“It’s a challenge for us… because we have so many students per faculty member,” Bakija said. “We’re managing, but it is a little precarious.”

A Full-Time Equivalent (FTE) is an approximation of the resources required by the College to teach four classes in one year. A full-time tenured professor requires 1.0 FTE per year. (Quinn Casey/The Williams Record)

When departments see preregistration numbers exceeding enrollment caps, they are forced to make a choice: Professors can turn students away, or they can expand the size of their classes beyond what is typical at the College.

“Oftentimes… they just cap it and kick the students out,” Bakija said. “Then [students] eventually have to scramble to get some other class.” But if professors allow classes to run large instead, the classroom experience can suffer. “Trying to run a research discussion seminar … doesn’t work very well when you’ve got 29 people in a class that was supposed to be capped at 19,” Bakija said.

As with economics, the number of students pre-registering for computer science classes has surpassed what professors see as healthy enrollments. In response, the computer science department has altered its program by removing all tutorials from its offerings, increasing the enrollment cap on its courses, and shortening labs.

“We’ve had to make some difficult choices over the years in how we administer our program,” Freund said. “But we have intentionally made choices that enable us to scale more without substantially compromising on quality.”

Many professors emphasized that enrollment pressures can most easily be relieved by hiring more faculty for overenrolled programs. However, at an institution where resources are finite and the number of faculty is held roughly constant, the decision to hire more professors isn’t made overnight.

Adding just one tenure-track faculty line costs the college several million dollars in present value, the CPC reported in 2018. “We must move very cautiously when considering any kind of sustained expansion to the number of faculty at the school,” it wrote in its report.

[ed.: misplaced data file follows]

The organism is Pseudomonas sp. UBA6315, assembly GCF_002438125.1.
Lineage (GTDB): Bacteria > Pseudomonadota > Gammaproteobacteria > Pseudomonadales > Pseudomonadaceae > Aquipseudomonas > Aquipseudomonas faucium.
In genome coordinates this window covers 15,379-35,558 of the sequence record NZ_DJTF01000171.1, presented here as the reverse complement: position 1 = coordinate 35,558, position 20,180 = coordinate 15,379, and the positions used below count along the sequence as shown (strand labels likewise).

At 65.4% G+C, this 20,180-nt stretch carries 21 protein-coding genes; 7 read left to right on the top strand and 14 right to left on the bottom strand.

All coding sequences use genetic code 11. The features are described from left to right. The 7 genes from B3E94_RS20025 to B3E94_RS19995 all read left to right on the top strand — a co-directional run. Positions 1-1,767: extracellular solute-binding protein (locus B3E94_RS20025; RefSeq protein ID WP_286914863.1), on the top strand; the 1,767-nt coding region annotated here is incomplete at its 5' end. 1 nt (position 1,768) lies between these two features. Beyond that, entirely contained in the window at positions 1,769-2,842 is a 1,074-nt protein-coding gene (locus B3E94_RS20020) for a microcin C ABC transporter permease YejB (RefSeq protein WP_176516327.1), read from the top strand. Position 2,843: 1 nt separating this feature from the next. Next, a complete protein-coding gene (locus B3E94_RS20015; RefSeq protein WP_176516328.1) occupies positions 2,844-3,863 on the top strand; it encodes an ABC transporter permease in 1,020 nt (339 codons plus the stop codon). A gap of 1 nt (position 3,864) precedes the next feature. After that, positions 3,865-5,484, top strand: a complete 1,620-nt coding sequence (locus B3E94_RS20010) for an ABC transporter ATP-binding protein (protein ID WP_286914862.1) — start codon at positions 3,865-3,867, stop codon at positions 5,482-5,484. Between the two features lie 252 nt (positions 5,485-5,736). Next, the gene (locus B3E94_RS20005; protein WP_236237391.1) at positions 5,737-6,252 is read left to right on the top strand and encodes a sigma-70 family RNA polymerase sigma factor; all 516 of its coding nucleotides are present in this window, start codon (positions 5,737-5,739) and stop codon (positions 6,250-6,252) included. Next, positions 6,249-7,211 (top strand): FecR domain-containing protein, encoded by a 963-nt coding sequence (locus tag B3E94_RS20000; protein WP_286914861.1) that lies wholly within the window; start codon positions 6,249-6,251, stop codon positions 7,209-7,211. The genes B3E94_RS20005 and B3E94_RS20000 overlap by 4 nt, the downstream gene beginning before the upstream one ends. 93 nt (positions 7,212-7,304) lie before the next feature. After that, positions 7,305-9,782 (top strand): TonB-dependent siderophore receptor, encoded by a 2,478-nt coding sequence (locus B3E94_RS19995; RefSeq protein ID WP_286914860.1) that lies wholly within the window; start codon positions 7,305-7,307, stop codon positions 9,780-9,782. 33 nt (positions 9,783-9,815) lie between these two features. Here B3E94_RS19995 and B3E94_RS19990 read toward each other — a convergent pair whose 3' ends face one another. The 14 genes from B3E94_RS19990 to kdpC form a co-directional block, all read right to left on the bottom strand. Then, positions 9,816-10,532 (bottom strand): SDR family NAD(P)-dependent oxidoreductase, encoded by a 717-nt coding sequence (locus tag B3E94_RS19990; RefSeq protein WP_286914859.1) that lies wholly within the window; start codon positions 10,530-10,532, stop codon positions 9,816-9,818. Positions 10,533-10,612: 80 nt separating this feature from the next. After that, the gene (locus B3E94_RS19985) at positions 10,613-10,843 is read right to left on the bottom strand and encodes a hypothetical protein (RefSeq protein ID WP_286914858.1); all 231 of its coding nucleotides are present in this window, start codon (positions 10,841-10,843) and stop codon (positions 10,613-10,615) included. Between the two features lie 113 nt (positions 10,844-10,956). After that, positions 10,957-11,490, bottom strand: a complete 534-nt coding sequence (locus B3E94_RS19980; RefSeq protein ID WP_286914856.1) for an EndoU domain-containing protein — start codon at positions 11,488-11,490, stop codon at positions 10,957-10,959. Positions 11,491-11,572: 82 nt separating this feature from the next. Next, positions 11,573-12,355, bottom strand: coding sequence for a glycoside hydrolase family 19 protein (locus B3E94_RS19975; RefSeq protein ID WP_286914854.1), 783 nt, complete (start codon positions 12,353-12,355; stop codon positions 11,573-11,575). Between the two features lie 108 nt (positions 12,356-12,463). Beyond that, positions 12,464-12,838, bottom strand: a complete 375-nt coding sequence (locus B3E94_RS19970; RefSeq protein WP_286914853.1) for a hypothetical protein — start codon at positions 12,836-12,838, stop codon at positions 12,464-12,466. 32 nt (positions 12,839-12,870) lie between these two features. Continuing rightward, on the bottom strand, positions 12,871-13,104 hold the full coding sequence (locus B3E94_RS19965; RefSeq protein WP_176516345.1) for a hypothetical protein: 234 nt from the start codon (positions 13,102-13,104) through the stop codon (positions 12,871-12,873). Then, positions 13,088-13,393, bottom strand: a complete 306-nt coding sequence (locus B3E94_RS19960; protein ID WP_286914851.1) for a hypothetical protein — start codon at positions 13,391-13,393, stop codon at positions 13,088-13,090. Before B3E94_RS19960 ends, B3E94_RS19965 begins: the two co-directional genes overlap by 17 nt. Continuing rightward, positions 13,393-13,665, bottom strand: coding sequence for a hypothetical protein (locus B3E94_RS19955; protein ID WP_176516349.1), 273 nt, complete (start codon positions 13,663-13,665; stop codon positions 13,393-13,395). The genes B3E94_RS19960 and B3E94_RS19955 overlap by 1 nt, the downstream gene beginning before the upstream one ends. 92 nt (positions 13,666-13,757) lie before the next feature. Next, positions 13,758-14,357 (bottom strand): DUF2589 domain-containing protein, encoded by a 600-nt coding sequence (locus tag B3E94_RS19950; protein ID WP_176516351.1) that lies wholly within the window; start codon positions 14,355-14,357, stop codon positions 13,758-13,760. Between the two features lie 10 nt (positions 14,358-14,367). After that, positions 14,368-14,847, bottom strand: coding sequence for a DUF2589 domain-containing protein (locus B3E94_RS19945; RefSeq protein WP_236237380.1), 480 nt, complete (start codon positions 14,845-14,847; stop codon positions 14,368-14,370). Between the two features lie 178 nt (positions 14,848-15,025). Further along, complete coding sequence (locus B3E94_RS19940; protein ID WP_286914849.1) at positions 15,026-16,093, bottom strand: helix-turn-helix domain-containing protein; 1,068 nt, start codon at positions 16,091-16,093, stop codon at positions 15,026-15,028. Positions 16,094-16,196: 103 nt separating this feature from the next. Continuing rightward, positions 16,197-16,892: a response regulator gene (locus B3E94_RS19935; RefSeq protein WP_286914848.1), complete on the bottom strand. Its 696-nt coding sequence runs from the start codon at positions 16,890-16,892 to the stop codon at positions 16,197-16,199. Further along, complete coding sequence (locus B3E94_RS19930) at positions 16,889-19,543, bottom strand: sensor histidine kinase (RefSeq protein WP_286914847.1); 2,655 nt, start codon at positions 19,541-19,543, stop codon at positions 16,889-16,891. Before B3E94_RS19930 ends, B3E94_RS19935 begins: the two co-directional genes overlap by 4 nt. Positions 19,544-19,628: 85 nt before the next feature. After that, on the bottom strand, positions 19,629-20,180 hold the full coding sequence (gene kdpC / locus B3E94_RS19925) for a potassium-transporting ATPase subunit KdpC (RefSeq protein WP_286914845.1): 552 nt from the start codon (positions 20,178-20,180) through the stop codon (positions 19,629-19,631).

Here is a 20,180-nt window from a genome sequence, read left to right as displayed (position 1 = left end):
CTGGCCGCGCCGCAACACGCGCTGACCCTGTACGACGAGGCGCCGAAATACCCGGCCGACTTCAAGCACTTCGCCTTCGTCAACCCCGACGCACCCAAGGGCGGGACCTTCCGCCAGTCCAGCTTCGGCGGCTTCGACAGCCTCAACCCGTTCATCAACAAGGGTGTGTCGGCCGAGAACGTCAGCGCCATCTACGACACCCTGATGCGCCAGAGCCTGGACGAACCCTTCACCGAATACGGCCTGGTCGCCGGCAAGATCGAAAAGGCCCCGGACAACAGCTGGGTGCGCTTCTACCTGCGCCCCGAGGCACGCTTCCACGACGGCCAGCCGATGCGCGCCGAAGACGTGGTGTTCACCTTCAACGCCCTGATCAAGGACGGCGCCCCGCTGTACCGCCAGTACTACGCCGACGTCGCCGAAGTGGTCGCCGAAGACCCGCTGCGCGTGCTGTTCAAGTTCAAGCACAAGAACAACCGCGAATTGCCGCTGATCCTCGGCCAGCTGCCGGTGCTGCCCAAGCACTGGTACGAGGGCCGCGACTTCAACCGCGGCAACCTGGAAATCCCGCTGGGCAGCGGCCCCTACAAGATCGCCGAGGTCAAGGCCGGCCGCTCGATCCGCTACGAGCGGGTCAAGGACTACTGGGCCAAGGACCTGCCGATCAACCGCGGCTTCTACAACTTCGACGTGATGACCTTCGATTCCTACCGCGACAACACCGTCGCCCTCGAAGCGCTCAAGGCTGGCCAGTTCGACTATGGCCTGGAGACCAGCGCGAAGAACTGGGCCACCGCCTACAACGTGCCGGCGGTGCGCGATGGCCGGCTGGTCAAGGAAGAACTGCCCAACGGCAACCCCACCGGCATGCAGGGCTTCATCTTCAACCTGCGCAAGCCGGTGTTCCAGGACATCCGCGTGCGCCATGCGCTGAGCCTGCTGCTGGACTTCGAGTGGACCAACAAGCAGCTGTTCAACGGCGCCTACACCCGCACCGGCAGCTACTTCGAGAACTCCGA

The number of professors in the computer science department has recently increased from eight to 13, which has helped mitigate the worst of the enrollment pressures. “We’ve finally gotten some breathing room where we can actually take a step back and think carefully about how we want to move forward and envision our curriculum,” Freund said. “It’s hard to know whether 13 is the number that we ultimately land at … It could be higher, [or] it could be lower. That’s something that will be a continued, long-term discussion with the administration.”

The mathematics and statistics department regularly requests new faculty members from the College, according to De Veaux. “We’re not trying to be greedy,” he said. “Unfortunately, it’s a zero-sum game. We’re all colleagues. It’s hard.” In 2018, the enrollment-to-faculty ratio for statistics was the highest of any program at the College by a wide margin.

Because hiring a new professor represents a significant commitment of resources, Bakija does not believe the College will allow his department to grow in the near future — but he believes it can make do with its current size.

Uncertain futures and educational ideals

Deciding which academic programs to prioritize, regardless of their enrollment, is an extraordinarily difficult task. Every professor interviewed by the Record emphasized that they were glad not to be directly involved with the decision-making process.

The College, then, faces difficult lines of inquiry moving forward. “Do we get driven by some sense of the faculty about what students should want to take, or do we get driven by the students and what they want to take?” De Veaux said. “There’s not a clear answer.”

These questions were once the domain of the Curricular Planning Committee, which was charged with considering questions about the College’s academic future and long-term curricular changes, though it had no authority over hiring and funding decisions. The CPC disbanded in 2020 and has not been replaced, though aspects of its work are now represented in the College’s Strategic Plan and the work of other committees.

The Record spoke with Professor and Chair of Religion Jeffrey Israel, who was a member of the CPC until it disbanded. “It’s hard to look at the pressures that the faculty in [programs] like computer science are under and think that’s a fair situation,” he said. “They have an enormous amount to do just to get through the day-to-day demands of managing student interest.”

But Israel said that, even while it existed, the CPC struggled to come to a consensus about what a fair system might look like. Still, he stressed the College’s obligation to establish and articulate its own educational priorities.

“Without some designated institutional body with its eyes fixed on educational ideals,” he continued, “the College is in danger of devolving into a merely reactionary stance, desperately trying to meet consumer demands under the cover of fashionable higher education platitudes.”

“We still lack the most fundamental resource needed to deliberate about [faculty] requests from a long-term curricular perspective: a decisive educational vision,” Israel concluded.